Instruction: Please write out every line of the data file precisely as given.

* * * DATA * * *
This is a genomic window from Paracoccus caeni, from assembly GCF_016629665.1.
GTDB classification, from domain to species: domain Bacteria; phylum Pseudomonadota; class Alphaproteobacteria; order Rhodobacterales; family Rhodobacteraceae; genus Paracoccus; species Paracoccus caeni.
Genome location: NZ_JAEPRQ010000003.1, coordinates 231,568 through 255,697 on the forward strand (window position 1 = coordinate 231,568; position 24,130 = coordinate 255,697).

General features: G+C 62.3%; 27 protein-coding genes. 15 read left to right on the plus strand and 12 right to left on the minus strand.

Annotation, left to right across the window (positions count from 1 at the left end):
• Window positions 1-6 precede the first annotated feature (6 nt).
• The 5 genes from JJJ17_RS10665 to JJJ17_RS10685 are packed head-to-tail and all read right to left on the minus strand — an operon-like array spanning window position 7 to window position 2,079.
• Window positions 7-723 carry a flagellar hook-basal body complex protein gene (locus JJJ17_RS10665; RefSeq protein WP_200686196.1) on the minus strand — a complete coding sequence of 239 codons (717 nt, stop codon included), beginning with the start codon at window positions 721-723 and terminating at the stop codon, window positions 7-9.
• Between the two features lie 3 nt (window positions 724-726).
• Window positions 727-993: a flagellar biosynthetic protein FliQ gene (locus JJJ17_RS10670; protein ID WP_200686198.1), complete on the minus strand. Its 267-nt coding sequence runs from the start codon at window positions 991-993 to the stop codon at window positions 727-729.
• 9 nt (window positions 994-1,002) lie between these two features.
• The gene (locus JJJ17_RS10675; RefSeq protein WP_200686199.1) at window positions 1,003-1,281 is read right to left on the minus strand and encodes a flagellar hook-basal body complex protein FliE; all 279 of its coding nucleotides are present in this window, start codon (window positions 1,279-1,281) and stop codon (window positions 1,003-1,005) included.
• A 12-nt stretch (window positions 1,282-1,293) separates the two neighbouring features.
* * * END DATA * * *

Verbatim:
This is a genomic window from Paracoccus caeni, from assembly GCF_016629665.1.
GTDB classification, from domain to species: domain Bacteria; phylum Pseudomonadota; class Alphaproteobacteria; order Rhodobacterales; family Rhodobacteraceae; genus Paracoccus; species Paracoccus caeni.
Genome location: NZ_JAEPRQ010000003.1, coordinates 231,568 through 255,697 on the forward strand (window position 1 = coordinate 231,568; position 24,130 = coordinate 255,697).

General features: G+C 62.3%; 27 protein-coding genes. 15 read left to right on the plus strand and 12 right to left on the minus strand.

Annotation, left to right across the window (positions count from 1 at the left end):
• Window positions 1-6 precede the first annotated feature (6 nt).
• The 5 genes from JJJ17_RS10665 to JJJ17_RS10685 are packed head-to-tail and all read right to left on the minus strand — an operon-like array spanning window position 7 to window position 2,079.
• Window positions 7-723 carry a flagellar hook-basal body complex protein gene (locus JJJ17_RS10665; RefSeq protein WP_200686196.1) on the minus strand — a complete coding sequence of 239 codons (717 nt, stop codon included), beginning with the start codon at window positions 721-723 and terminating at the stop codon, window positions 7-9.
• Between the two features lie 3 nt (window positions 724-726).
• Window positions 727-993: a flagellar biosynthetic protein FliQ gene (locus JJJ17_RS10670; protein ID WP_200686198.1), complete on the minus strand. Its 267-nt coding sequence runs from the start codon at window positions 991-993 to the stop codon at window positions 727-729.
• 9 nt (window positions 994-1,002) lie between these two features.
• The gene (locus JJJ17_RS10675; RefSeq protein WP_200686199.1) at window positions 1,003-1,281 is read right to left on the minus strand and encodes a flagellar hook-basal body complex protein FliE; all 279 of its coding nucleotides are present in this window, start codon (window positions 1,279-1,281) and stop codon (window positions 1,003-1,005) included.
• A 12-nt stretch (window positions 1,282-1,293) separates the two neighbouring features.